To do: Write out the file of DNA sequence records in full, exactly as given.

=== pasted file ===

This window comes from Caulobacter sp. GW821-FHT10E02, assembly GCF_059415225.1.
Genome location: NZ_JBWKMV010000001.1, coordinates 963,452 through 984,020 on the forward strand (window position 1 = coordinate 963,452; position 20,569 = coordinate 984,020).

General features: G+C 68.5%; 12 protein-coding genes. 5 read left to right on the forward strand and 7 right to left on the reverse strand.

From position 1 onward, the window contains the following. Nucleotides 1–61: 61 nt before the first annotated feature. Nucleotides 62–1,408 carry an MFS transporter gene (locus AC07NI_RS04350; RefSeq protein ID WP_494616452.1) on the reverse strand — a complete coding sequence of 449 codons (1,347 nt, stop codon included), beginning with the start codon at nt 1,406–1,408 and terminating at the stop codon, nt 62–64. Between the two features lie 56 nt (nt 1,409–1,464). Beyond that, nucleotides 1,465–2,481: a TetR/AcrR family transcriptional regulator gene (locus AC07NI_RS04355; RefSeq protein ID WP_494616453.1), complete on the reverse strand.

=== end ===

This window comes from Caulobacter sp. GW821-FHT10E02, assembly GCF_059415225.1.
Genome location: NZ_JBWKMV010000001.1, coordinates 963,452 through 984,020 on the forward strand (window position 1 = coordinate 963,452; position 20,569 = coordinate 984,020).

General features: G+C 68.5%; 12 protein-coding genes. 5 read left to right on the forward strand and 7 right to left on the reverse strand.

From position 1 onward, the window contains the following. Nucleotides 1–61: 61 nt before the first annotated feature. Nucleotides 62–1,408 carry an MFS transporter gene (locus AC07NI_RS04350; RefSeq protein ID WP_494616452.1) on the reverse strand — a complete coding sequence of 449 codons (1,347 nt, stop codon included), beginning with the start codon at nt 1,406–1,408 and terminating at the stop codon, nt 62–64. Between the two features lie 56 nt (nt 1,409–1,464). Beyond that, nucleotides 1,465–2,481: a TetR/AcrR family transcriptional regulator gene (locus AC07NI_RS04355; RefSeq protein ID WP_494616453.1), complete on the reverse strand.